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Electrical technicians are exposed to various hazardous conditions when they work live on a power system. Arc flash is the most devastating of these hazards as it can cause catastrophic damage, fire or injury. An arc flash is a voltage breakdown of air resistance, resulting in a flash over from one exposed live conductor to another conductor or to ground.

The massive energy released during an arc flash fault sends concentrated radiant energy, hot gases and melting metal outward at 35,000 degrees Fahrenheit (F) or four times the temperature of the sun’s surface. In addition to the explosive blast, electrical workers caught in such a condition may suffer severe radiation burns, damaged eyesight from high-intensity flash, and hearing loss and brain damage from accompanying pressure waves.

Three factors determine the arc flash intensity on line personnel- the available system fault current, the time for the arc flash to clear, and the individual’s distance from the arc. Various configuration choices can be made with leading edge protection and control products such as the Multilin 350, 750, F60, F35 and F650 protective relays to affect these factors and in turn reduce the arc flash hazard.



Arcing and downed distribution conductors pose personnel and property safety threats such as fires, injuries, and even fatalities. Since high impedance (Hi-Z) faults do not produce enough fault current to be detectable by conventional over-current relays, they are not detected by traditional protection devices.

Hi-Z protection in GE’s Multilin F60 is a unique, field proven algorithm incorporating a signature-based expert pattern recognition system. Harmonic energy levels in the arcing current and a sophisticated expert system assures security and dependability for detection of Hi-Z faults. This algorithm has shown a 90% success rate in detecting downed conductors based on actual in-service utility data. While traditional protection is designed to protect the power system, Hi-Z protection focuses on people and property.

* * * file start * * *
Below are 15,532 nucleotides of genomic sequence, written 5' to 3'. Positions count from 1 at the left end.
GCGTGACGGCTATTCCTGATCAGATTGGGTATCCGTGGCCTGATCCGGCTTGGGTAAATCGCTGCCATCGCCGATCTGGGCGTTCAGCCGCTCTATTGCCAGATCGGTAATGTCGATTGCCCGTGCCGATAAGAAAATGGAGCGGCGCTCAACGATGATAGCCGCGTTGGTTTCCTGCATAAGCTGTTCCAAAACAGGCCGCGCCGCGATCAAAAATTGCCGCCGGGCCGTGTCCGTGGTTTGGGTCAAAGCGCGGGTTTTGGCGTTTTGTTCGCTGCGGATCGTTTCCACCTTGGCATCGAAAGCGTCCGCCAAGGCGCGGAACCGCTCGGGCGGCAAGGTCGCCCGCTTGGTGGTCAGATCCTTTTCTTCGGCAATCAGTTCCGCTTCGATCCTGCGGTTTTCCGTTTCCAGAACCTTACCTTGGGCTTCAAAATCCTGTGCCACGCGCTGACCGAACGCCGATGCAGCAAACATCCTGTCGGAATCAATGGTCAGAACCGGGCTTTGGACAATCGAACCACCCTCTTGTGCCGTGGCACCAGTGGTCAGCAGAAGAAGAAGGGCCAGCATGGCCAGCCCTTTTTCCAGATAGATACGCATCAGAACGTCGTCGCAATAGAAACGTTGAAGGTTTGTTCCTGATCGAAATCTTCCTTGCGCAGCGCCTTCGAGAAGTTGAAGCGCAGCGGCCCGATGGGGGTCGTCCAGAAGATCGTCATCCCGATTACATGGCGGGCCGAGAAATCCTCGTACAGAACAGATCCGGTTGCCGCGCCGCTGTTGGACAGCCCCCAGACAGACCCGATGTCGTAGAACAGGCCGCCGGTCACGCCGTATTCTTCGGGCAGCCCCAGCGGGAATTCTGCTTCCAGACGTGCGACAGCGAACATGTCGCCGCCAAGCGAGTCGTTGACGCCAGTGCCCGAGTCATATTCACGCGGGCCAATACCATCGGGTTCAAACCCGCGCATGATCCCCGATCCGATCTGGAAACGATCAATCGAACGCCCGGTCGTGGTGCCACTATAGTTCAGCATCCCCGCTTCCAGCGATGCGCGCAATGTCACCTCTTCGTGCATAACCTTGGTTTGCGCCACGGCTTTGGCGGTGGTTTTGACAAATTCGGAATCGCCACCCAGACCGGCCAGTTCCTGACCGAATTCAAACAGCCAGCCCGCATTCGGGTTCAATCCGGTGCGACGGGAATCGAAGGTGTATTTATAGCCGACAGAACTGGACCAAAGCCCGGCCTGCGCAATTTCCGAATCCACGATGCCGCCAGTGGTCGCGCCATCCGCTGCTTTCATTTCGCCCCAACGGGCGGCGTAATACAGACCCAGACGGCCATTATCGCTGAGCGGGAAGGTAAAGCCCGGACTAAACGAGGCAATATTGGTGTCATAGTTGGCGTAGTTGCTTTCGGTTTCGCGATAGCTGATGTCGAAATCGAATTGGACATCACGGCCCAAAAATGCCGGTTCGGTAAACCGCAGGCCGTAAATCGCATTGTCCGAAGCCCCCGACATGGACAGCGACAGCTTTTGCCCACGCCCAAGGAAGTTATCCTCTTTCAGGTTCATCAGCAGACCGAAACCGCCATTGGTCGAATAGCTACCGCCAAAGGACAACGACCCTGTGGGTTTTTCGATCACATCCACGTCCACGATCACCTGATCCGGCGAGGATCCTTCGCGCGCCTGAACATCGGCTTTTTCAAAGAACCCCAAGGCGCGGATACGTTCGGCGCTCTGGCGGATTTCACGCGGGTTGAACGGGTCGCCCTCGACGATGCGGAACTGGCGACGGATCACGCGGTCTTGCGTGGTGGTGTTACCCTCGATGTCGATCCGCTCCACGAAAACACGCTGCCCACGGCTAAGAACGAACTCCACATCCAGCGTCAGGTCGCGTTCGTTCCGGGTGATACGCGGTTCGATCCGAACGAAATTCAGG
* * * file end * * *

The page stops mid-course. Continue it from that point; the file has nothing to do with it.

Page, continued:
Moisture ingress due to defective terminations is one of the major cause of underground cable failures. When water gathers in a subversive cable splice, a momentary line-to-ground fault occurs. Although the fault is self-clearing, the repetitive cycle of water ingress causes the splice insulation to deteriorate and in due course fail. These underground cable faults last a very short duration, which makes the design of an incipient fault protection function quite challenging

The basic Multilin incipient cable splice protection algorithm detects a single incipient fault pattern. GE’s Multilin F60 uniquely recognizes the criteria that could lead to these faults, providing sufficient notification ensuring system dependability and safety. Incipient fault detection can be used either to alarm or trip. Either option is reasonable, however the occurrence of a half-cycle event indicates the cable is failing, and a full fault is about to occur in the circuit.